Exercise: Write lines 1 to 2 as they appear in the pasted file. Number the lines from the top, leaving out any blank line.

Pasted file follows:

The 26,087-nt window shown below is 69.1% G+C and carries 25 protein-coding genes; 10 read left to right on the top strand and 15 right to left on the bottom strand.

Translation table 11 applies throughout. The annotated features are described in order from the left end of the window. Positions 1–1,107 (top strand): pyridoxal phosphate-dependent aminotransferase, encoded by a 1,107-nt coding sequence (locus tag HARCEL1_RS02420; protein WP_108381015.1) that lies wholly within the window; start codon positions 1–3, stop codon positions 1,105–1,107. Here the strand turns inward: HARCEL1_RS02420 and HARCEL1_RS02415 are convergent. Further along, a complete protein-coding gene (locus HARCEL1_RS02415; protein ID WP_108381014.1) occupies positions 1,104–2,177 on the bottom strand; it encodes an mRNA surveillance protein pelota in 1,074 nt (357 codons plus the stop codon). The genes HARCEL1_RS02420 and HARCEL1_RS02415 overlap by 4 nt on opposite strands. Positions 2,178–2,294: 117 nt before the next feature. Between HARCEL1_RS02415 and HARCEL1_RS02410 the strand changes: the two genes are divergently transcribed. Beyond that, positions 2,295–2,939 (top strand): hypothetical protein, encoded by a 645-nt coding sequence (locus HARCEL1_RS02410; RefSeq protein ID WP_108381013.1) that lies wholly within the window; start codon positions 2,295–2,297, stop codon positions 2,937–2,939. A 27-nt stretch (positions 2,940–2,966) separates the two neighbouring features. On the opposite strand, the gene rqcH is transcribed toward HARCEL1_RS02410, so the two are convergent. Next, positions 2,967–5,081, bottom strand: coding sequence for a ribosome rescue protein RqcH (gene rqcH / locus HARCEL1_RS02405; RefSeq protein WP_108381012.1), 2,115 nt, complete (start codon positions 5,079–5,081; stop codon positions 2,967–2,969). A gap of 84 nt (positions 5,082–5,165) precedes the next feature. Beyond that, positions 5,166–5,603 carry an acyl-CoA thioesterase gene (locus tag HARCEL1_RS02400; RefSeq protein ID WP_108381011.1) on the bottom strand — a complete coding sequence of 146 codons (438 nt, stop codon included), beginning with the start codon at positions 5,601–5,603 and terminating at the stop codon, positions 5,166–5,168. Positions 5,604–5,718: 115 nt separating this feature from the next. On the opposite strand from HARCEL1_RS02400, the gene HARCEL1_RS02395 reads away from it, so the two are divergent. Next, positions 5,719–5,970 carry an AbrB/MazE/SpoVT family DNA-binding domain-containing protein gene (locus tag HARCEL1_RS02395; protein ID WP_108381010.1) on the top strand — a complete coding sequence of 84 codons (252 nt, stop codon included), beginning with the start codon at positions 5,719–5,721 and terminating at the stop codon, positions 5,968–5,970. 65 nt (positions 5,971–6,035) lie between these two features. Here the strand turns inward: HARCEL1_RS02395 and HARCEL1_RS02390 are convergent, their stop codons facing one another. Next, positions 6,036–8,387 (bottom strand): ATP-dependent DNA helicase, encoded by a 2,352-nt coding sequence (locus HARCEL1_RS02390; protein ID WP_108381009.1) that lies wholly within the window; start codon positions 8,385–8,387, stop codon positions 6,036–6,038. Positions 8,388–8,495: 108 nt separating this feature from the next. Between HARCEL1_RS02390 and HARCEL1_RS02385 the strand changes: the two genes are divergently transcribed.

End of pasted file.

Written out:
The 26,087-nt window shown below is 69.1% G+C and carries 25 protein-coding genes; 10 read left to right on the top strand and 15 right to left on the bottom strand.

Translation table 11 applies throughout. The annotated features are described in order from the left end of the window. Positions 1–1,107 (top strand): pyridoxal phosphate-dependent aminotransferase, encoded by a 1,107-nt coding sequence (locus tag HARCEL1_RS02420; protein WP_108381015.1) that lies wholly within the window; start codon positions 1–3, stop codon positions 1,105–1,107. Here the strand turns inward: HARCEL1_RS02420 and HARCEL1_RS02415 are convergent. Further along, a complete protein-coding gene (locus HARCEL1_RS02415; protein ID WP_108381014.1) occupies positions 1,104–2,177 on the bottom strand; it encodes an mRNA surveillance protein pelota in 1,074 nt (357 codons plus the stop codon). The genes HARCEL1_RS02420 and HARCEL1_RS02415 overlap by 4 nt on opposite strands. Positions 2,178–2,294: 117 nt before the next feature. Between HARCEL1_RS02415 and HARCEL1_RS02410 the strand changes: the two genes are divergently transcribed. Beyond that, positions 2,295–2,939 (top strand): hypothetical protein, encoded by a 645-nt coding sequence (locus HARCEL1_RS02410; RefSeq protein ID WP_108381013.1) that lies wholly within the window; start codon positions 2,295–2,297, stop codon positions 2,937–2,939. A 27-nt stretch (positions 2,940–2,966) separates the two neighbouring features. On the opposite strand, the gene rqcH is transcribed toward HARCEL1_RS02410, so the two are convergent. Next, positions 2,967–5,081, bottom strand: coding sequence for a ribosome rescue protein RqcH (gene rqcH / locus HARCEL1_RS02405; RefSeq protein WP_108381012.1), 2,115 nt, complete (start codon positions 5,079–5,081; stop codon positions 2,967–2,969). A gap of 84 nt (positions 5,082–5,165) precedes the next feature. Beyond that, positions 5,166–5,603 carry an acyl-CoA thioesterase gene (locus tag HARCEL1_RS02400; RefSeq protein ID WP_108381011.1) on the bottom strand — a complete coding sequence of 146 codons (438 nt, stop codon included), beginning with the start codon at positions 5,601–5,603 and terminating at the stop codon, positions 5,166–5,168. Positions 5,604–5,718: 115 nt separating this feature from the next. On the opposite strand from HARCEL1_RS02400, the gene HARCEL1_RS02395 reads away from it, so the two are divergent. Next, positions 5,719–5,970 carry an AbrB/MazE/SpoVT family DNA-binding domain-containing protein gene (locus tag HARCEL1_RS02395; protein ID WP_108381010.1) on the top strand — a complete coding sequence of 84 codons (252 nt, stop codon included), beginning with the start codon at positions 5,719–5,721 and terminating at the stop codon, positions 5,968–5,970. 65 nt (positions 5,971–6,035) lie between these two features. Here the strand turns inward: HARCEL1_RS02395 and HARCEL1_RS02390 are convergent, their stop codons facing one another. Next, positions 6,036–8,387 (bottom strand): ATP-dependent DNA helicase, encoded by a 2,352-nt coding sequence (locus HARCEL1_RS02390; protein ID WP_108381009.1) that lies wholly within the window; start codon positions 8,385–8,387, stop codon positions 6,036–6,038. Positions 8,388–8,495: 108 nt separating this feature from the next. Between HARCEL1_RS02390 and HARCEL1_RS02385 the strand changes: the two genes are divergently transcribed.